For environmentalists, the unfettered construction of second homes is a blight on the natural landscape. For others, it provides a boost for local economies.This content was published on February 11, 2012 - 18:47
On March 11, Swiss citizens will be asked to vote on a people’s initiative which calls for the construction of second homes to be restricted to 20 per cent of residential zones and of the total surface area of each commune.
The initiative “to end the invasive construction of secondary residences” was launched by Helvetia Nostra (Our Switzerland), a lobby group established by leading environmentalist Franz Weber.
“Switzerland is the country with the most construction in Europe, and the country will be finished if we don’t stop it,” Weber told swissinfo.ch. “The aim is to protect the regions of the country which have not yet been violated.”
A majority of parliament has recommended that voters reject the initiative, following the line of two parliamentary committees which said the initiative failed to take into account the different economic needs of each commune.
“Acceptance of this initiative would block construction in important tourist regions where the rate of second homes is already more than the ceiling prescribed,” Guy Parmelin, a Swiss People’s Party member of the House of Representatives environment, spatial planning and energy committee told parliament. The committee voted against the initiative 18 to three, with three abstentions.
“Worse, the drastic form of the text … paradoxically risks favouring, in communes where the level of second homes is less than 20 per cent, developments that the initiative intends to limit elsewhere.”
While recognising “the problem posed by second homes”, the cabinet also rejected the initiative, saying the 20 per cent plan was too rigid. It said the current law obliging cantons to take the issue into account during town planning was sufficient.
Protecting the locals
According to Helvetia Nostra, 8,000 secondary residences – houses or apartments – are built in Switzerland each year. Weber said one square metre per minute is being lost to the construction of holiday homes which were often bought by foreigners as investment properties.
“Everybody wants to have a holiday home in Switzerland – there are lots of foreigners,” he said.
“It’s always the Swiss who lose out; apartments have become too expensive for them. They can’t afford to buy them.”
But opponents say a restriction on construction of second homes would push up prices for existing properties.
“Increased prices for second homes would inevitably cause a shift away from the indigenous population to foreign second home owners,” committee member Sep Cathomas of the Christian Democratic Party told parliament .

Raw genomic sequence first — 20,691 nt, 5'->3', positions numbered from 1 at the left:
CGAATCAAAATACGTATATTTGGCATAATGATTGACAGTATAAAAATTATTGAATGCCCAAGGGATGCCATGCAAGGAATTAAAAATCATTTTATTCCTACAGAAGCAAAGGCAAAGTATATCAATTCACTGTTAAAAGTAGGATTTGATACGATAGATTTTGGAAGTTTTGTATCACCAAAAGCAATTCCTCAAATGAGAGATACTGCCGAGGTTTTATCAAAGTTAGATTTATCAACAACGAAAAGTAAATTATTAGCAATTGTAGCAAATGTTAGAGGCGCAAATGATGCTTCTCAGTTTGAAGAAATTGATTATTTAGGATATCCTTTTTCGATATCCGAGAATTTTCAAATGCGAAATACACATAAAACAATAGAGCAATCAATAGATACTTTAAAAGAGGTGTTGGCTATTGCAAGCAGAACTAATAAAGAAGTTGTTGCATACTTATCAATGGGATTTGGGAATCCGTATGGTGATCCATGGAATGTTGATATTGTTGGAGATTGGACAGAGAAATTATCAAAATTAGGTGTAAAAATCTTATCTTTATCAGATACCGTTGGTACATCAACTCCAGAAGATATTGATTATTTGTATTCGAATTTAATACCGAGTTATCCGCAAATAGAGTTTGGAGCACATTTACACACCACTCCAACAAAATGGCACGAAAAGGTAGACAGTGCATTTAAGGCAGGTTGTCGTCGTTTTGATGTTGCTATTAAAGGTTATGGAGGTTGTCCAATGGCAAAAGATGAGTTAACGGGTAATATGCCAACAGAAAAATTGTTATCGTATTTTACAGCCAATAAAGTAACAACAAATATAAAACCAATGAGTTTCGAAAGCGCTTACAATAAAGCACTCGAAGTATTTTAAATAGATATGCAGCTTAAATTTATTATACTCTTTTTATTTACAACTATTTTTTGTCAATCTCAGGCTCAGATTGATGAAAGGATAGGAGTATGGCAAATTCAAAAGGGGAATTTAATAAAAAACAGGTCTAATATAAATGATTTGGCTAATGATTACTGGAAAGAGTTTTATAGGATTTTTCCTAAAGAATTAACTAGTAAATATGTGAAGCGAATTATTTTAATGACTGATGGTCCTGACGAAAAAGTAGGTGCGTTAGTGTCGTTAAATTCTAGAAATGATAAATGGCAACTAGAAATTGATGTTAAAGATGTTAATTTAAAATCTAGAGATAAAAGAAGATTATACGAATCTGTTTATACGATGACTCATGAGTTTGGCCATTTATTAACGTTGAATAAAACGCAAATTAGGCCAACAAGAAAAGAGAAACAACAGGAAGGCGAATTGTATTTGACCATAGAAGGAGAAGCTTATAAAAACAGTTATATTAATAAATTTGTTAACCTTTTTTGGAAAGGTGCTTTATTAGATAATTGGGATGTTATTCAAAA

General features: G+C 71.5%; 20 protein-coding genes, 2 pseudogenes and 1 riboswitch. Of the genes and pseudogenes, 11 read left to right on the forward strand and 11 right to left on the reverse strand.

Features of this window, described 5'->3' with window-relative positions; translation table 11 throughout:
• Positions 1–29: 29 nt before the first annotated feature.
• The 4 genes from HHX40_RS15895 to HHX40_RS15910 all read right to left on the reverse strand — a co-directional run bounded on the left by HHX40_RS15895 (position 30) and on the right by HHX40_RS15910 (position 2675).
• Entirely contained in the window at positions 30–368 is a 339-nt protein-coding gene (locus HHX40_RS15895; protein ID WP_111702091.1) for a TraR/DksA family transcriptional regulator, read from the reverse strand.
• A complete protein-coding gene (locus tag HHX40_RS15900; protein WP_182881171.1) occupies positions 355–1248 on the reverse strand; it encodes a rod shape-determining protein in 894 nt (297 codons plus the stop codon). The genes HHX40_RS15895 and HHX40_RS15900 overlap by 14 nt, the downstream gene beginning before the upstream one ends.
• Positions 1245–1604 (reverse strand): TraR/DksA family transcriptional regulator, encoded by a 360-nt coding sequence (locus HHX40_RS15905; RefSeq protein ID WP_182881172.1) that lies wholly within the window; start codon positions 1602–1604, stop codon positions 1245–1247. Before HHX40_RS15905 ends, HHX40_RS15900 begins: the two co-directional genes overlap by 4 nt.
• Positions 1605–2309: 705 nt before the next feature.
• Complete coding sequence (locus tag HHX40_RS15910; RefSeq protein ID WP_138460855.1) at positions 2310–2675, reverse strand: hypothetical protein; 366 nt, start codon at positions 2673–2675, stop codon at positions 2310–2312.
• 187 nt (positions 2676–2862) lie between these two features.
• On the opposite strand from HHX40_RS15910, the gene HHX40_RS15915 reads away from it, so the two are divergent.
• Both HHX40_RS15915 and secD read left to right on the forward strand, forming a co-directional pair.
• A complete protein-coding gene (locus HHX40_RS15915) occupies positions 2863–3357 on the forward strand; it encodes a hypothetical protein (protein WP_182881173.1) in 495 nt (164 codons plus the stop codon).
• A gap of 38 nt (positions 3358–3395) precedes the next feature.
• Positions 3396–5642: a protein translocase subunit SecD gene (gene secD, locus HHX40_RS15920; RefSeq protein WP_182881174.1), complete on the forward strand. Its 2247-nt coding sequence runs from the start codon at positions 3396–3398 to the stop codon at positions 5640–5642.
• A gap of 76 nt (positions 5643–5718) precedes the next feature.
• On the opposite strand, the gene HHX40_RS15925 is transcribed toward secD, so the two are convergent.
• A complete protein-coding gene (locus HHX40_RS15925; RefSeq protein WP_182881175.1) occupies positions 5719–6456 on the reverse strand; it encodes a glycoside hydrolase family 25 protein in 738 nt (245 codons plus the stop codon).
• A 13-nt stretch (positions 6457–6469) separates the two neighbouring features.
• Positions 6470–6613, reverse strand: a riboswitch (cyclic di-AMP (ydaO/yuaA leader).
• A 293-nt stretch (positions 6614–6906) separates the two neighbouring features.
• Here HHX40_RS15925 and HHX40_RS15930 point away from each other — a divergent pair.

Environment vs economy
Robert Cramer, a Green party member of the Senate committee who voted in the minority for the initiative, argued that the construction of second homes results in a harmful urbanisation of tourist areas.
“It is land speculation which drives people to become second home owners,” Cramer told parliament. “And afterwards there is this phenomenon of ‘cold beds’ – that’s to say economic activity is rather weak once the construction of second homes is finished.”
Opponents of the initiative say that limiting construction of holiday homes will have an adverse effect on local economies which rely on tourism and construction.
“In the mountain regions this initiative, if passed, would practically force an immediate building freeze because the second homes housing stock in most tourist areas is already above the required limit. That would be disastrous for these regions, even catastrophic,” This Jenny of the People’s Party argued in voting against the initiative as a member of the Senate committee.
But Weber said restricting the construction of holiday homes would benefit the tourism industry by protecting the natural environment that tourists come to enjoy. He said the initiative enjoyed broad public support in both alpine and city regions.
“If we stop all this construction, we will still have beautiful places left,” he said. “This construction provokes the eviction of the indigenous mountain populations and destroys the mountain environment. These secondary residences are stealing our children’s future.”
The initiative “to end the invasive construction of secondary residences” proposes that the constitution be modified to ensure that secondary residences do not account for more than 20% of residential areas or of the total surface area of each commune.
If successful, the initiative will also oblige each commune to publish a quota plan covering primary residences and an annual report detailing how the plan is being implemented.
Helvetia Nostra says on its website that the initiative does not aim to demolish already established secondary residences. “What is already built or under construction stays there.”End of insertion
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